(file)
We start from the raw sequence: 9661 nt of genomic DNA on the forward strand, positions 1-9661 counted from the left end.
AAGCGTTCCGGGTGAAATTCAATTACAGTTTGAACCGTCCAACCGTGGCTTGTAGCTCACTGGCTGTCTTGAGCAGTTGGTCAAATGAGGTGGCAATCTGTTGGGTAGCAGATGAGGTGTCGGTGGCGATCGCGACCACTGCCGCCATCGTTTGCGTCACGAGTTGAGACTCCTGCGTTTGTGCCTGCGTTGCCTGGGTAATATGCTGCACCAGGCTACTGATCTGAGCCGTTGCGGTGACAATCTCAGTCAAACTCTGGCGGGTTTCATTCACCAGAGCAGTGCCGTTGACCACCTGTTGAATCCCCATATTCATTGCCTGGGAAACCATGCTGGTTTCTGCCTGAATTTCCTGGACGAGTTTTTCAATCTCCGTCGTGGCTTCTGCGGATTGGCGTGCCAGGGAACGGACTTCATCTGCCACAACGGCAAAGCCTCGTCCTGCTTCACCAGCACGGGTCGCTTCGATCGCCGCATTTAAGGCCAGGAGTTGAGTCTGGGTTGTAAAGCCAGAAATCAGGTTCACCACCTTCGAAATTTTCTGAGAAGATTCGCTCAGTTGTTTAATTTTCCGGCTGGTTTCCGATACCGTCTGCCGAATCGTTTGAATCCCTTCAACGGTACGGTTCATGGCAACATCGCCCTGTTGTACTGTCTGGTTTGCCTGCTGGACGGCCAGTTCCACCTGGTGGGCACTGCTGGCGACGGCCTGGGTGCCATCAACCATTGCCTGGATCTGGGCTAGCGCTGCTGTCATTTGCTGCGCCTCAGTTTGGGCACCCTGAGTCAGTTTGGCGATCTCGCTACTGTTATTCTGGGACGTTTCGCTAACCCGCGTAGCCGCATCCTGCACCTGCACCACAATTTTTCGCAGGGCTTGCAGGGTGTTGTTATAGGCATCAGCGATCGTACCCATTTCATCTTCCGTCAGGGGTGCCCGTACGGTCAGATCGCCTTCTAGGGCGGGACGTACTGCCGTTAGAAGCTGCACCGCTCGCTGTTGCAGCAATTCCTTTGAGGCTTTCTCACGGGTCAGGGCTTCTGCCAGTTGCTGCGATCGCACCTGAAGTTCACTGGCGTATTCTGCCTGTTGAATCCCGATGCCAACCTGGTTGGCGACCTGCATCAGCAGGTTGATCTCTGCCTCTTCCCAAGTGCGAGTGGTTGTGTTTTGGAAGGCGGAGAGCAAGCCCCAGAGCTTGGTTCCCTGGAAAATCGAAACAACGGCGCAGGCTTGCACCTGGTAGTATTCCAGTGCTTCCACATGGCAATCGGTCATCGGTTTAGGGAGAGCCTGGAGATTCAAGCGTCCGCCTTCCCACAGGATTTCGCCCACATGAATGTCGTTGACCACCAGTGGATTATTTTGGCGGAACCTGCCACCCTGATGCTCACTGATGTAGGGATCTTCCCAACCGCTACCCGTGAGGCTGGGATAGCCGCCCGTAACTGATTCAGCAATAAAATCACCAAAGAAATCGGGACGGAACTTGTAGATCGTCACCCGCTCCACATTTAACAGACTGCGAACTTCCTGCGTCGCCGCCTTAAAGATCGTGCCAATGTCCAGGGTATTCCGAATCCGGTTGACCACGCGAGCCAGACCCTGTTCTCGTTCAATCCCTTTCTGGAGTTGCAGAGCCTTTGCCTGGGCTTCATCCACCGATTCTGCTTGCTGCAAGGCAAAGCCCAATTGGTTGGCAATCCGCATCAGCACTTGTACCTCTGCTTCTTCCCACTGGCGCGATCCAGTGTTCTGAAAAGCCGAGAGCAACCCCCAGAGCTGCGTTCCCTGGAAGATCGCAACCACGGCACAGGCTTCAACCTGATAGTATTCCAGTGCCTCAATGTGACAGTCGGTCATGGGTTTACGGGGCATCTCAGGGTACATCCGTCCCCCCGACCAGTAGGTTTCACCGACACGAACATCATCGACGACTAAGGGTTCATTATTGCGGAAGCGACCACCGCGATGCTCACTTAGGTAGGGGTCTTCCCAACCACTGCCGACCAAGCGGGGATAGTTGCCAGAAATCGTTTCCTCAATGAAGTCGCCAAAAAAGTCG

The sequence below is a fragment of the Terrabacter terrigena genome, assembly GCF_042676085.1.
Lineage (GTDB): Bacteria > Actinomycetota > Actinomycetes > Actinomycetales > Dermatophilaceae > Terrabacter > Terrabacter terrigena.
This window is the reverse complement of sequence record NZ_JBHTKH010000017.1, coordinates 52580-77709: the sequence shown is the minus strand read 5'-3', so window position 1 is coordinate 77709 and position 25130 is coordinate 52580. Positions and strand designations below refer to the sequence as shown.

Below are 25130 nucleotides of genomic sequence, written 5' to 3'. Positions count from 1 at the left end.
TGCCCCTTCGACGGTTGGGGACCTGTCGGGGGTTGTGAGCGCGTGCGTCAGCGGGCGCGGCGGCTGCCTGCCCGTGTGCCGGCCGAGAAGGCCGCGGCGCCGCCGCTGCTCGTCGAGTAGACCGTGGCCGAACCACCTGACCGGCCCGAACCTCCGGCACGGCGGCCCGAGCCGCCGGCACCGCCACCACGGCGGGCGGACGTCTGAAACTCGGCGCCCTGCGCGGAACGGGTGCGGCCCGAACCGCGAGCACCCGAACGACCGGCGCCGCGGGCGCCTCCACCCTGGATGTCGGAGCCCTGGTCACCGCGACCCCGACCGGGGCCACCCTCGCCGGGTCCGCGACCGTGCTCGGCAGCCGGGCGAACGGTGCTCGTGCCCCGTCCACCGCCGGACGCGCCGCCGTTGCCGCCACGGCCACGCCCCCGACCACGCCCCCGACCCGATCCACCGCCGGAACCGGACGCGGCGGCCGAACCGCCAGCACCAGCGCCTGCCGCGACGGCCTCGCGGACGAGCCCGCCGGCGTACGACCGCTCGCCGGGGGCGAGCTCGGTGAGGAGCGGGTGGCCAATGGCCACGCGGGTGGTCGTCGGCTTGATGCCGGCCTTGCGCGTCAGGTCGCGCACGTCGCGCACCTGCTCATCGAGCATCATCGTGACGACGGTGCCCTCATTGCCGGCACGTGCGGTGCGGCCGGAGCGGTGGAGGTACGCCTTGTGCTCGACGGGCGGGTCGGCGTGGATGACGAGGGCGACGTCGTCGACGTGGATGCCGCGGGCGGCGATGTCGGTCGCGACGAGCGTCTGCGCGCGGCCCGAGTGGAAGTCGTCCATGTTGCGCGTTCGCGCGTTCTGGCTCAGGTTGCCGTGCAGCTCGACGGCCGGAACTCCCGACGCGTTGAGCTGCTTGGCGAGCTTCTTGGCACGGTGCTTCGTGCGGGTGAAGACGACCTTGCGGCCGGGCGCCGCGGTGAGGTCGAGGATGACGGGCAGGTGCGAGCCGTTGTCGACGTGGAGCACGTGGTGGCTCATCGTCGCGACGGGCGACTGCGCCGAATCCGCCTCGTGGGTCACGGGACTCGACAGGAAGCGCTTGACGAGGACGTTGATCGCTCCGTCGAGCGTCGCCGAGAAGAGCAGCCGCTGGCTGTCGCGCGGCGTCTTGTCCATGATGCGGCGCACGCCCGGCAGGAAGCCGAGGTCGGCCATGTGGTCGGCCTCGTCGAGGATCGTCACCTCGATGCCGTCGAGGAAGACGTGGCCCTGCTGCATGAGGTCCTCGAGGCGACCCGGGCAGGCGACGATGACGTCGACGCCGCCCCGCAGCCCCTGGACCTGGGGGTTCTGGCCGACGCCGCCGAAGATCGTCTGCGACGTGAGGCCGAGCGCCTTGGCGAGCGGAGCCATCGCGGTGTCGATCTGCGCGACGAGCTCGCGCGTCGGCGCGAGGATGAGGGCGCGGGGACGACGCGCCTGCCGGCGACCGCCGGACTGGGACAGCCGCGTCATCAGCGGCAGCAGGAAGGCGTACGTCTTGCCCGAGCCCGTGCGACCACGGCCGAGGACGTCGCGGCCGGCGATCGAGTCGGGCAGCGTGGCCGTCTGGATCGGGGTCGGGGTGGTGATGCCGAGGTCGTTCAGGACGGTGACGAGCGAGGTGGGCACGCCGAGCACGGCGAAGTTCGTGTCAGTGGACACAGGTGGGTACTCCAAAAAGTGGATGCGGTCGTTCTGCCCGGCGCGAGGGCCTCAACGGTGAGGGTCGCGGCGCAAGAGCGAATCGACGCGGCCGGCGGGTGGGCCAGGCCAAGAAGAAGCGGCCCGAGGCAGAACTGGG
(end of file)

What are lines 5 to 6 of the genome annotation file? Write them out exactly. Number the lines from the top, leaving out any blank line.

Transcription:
This window is the reverse complement of sequence record NZ_JBHTKH010000017.1, coordinates 52580-77709: the sequence shown is the minus strand read 5'-3', so window position 1 is coordinate 77709 and position 25130 is coordinate 52580. Positions and strand designations below refer to the sequence as shown.

Below are 25130 nucleotides of genomic sequence, written 5' to 3'. Positions count from 1 at the left end.